Jeffrey Lewis is Director of the East Asia Nonproliferation Program at the James Martin Center for Nonproliferation Studies at the Monterey Institute of International Studies. Dr. Lewis also founded and maintains the leading blog on nuclear arms control and nonproliferation, ArmsControlWonk.com.
Dr. Lewis is the author of Minimum Means of Reprisal: China’s Search for Security in the Nuclear Age (MIT Press, 2007). Dr. Lewis is also an adjunct faculty member at Georgetown University and a research scholar at the Center for International and Security Studies at the University of Maryland School of Public Policy (CSSIM). He serves on the Board of Directors of the Herbert Scoville Jr. Peace Fellowship.
Before joining CNS, he was Executive Director of the Nuclear Strategy Initiative at the New American Foundation. Previously, he served as Executive Director of the Managing the Atom Project at the Belfer Center for Science and International Affairs, Executive Director of the Association of Professional Schools of International Affairs, a Visiting Fellow at the Center for Strategic and International Studies, and briefly in the Office of the Undersecretary of Defense for Policy.
Dr. Lewis received his Ph.D. in Policy Studies (International Security and Economic Policy) from the University of Maryland and his B.A. in Philosophy and Political Science from Augustana College in Rock Island, Ill.
This is my personal blog — it is not affiliated with the James Martin Center for Nonproliferation Studies, Monterey Institute or Middlebury College. The opinions expressed here are mine alone.
Geoffrey Forden has been at MIT since 2000 where his research includes the analysis of Russian and Chinese space systems as well as trying to understand how proliferators acquire the know-how and industrial infrastructure to produce weapons of mass destruction. In 2002-2003, Dr. Forden spent a year on leave from MIT serving as the first Chief of Multidiscipline Analysis Section for UNMOVIC, the UN agency responsible for verifying and monitoring the dismantlement of Iraq’s weapons of mass destruction. Previous to coming to MIT, he was a strategic weapons analyst in the National Security Division of the Congressional Budget Office after having worked at a number of international particle accelerator centers. (bio from)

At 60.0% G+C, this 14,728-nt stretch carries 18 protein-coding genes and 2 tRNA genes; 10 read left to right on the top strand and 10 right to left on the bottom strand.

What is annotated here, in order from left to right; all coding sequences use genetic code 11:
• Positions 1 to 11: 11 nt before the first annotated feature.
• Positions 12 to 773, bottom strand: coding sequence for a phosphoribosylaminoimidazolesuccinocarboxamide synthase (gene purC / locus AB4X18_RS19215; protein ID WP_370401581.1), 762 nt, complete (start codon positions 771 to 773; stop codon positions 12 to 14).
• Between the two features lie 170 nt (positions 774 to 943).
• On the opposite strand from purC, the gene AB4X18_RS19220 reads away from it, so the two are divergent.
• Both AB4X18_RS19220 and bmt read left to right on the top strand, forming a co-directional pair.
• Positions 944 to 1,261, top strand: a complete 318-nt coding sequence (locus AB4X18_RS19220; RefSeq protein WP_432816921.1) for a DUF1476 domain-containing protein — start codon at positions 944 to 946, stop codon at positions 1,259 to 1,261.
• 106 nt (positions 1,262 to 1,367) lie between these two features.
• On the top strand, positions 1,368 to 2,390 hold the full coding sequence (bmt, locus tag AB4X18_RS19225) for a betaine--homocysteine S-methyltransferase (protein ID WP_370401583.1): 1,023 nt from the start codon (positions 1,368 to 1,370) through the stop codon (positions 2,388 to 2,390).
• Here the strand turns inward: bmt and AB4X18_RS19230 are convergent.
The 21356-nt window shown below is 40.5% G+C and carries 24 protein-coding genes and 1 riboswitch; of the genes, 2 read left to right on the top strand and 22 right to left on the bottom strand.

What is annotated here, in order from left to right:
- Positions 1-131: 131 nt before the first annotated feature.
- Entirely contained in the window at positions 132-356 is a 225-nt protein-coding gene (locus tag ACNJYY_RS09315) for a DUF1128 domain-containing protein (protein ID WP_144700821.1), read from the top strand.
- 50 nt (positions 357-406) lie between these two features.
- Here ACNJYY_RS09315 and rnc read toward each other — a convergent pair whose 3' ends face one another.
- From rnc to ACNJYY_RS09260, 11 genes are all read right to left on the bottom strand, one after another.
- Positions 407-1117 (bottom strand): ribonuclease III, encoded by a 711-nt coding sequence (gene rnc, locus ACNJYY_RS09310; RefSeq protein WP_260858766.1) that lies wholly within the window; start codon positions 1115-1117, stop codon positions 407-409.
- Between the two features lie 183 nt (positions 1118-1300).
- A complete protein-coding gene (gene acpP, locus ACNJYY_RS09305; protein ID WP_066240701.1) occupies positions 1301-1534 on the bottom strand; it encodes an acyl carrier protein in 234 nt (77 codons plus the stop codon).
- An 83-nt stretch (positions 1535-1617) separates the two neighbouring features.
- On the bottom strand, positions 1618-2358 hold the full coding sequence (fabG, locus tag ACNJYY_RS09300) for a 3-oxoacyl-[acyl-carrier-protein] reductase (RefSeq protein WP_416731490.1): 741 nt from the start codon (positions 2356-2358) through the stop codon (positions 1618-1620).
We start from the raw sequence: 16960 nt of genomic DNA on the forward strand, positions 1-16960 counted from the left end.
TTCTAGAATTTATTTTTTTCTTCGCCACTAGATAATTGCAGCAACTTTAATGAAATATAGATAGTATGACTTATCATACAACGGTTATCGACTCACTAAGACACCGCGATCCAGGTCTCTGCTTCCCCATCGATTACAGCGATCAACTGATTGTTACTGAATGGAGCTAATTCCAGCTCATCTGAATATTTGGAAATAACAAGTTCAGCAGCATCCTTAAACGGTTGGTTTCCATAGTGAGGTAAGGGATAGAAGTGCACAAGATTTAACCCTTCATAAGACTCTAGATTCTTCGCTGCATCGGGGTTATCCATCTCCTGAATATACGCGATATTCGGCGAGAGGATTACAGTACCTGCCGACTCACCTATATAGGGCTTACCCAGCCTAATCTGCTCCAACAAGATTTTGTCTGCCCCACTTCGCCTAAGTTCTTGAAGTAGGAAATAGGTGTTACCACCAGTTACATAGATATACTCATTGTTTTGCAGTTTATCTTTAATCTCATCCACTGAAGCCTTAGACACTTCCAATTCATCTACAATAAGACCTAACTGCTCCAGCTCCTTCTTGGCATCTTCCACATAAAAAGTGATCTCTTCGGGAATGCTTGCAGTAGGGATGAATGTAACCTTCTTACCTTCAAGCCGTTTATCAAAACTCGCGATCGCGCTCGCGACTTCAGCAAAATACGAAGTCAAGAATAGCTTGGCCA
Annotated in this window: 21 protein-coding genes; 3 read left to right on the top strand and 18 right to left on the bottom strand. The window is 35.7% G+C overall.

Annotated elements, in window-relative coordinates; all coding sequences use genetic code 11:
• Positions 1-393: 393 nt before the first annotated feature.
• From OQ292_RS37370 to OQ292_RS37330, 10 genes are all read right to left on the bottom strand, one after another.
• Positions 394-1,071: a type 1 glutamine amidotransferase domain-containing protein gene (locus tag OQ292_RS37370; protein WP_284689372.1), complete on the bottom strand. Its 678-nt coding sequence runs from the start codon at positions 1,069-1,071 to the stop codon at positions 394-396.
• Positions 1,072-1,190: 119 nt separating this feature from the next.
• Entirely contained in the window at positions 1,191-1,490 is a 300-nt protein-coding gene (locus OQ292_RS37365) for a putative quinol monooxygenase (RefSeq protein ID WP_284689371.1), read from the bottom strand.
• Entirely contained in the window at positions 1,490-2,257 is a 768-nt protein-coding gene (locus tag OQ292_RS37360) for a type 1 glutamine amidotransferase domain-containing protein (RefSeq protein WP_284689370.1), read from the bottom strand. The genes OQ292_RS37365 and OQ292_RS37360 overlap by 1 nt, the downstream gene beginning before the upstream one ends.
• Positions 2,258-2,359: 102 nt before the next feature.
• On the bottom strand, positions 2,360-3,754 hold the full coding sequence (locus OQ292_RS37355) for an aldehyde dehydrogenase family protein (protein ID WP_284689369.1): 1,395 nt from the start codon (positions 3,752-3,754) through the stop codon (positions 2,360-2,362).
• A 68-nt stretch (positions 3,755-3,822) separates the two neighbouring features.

Joshua Pollack is a consultant to the U.S. government. He has conducted studies in several areas, including arms control, verification technologies, proliferation, deterrence, intelligence, homeland security, counterterrorism, and Middle East security affairs. He is a regular contributor at the prominent blog Arms Control Wonk, focusing primarily on current challenges to the nuclear nonproliferation regime. He also has written recently about issues surrounding emerging non-nuclear strategic forces, including conventional prompt global strike weapons and strategic missile defenses. He is a graduate of Vassar College and the University of Maryland, where he attended the Maryland School of Public Policy. The opinions expressed here are his own and don’t necessarily reflect those of his employer or clients. (bio from)
Michael Krepon is Co-founder of the Henry L. Stimson Center and the author or editor of thirteen books and over 350 articles. Prior to co-founding the Stimson Center, Krepon worked at the Carnegie Endowment for International Peace, the US Arms Control and Disarmament Agency during the Carter administration, and in the US House of Representatives, assisting Congressman Norm Dicks. He received an MA from the School of Advanced International Studies, Johns Hopkins University and a BA from Franklin & Marshall College. He also studied Arabic at the American University in Cairo, Egypt. (bio from)
Harry B Halem is the Intern and a Contributor at Arms Control Wonk. Harry writes the regular FYRP feature, and also helps our major contributors and other guests edit their contributions into our blog’s software format. Harry is a senior at Phillips Exeter Academy and is interested in arms control, diplomacy and international affairs.
Samuel John Black
Readers often remark about the look and feel of my blog. The entire operation, from database to hosting, is a gift from my friend Greg. He runs a web development shop called hexive that focuses on small businesses, non-profits and one blog.
I’ve known him since we were college roomates.
A few years ago, I was Director of the Association of Professional Schools of International Affairs (APSIA). I inherited a website mess from a very pricey New York firm that shall remain nameless.
Greg came aboard and provided APSIA with a beautiful and functional site at fraction of the cost. He then rescued the Public Policy and International Affairs Program from website purgatory and just recently gave CISSM some new web-tools.
Every time I recommend Greg, he makes me look awesome.
I just wanted to say “thanks.”
Greg here … I just wanted to say that after six years of developing on ACW I am forever indebted to a small group of people, both web professionals and wonks, for their assistance with the site. First and foremost I want to thank Derek de Jong who just sat through a weekend upgrade with me fixing bugs and creating features tirelessly for three long days to bring you Wonk 3.0. Also, many thanks to graphic designer José Ramos who has been creating the Wonk signature icons with us almost since the beginning. Special thanks to Ward Wilson, Jim Kelly, and Patrick Donahue—all readers who answered the call for assistance in some way. Thanks also to everyone who emailed suggestions and or bug reports. The ACW community is truly amazing.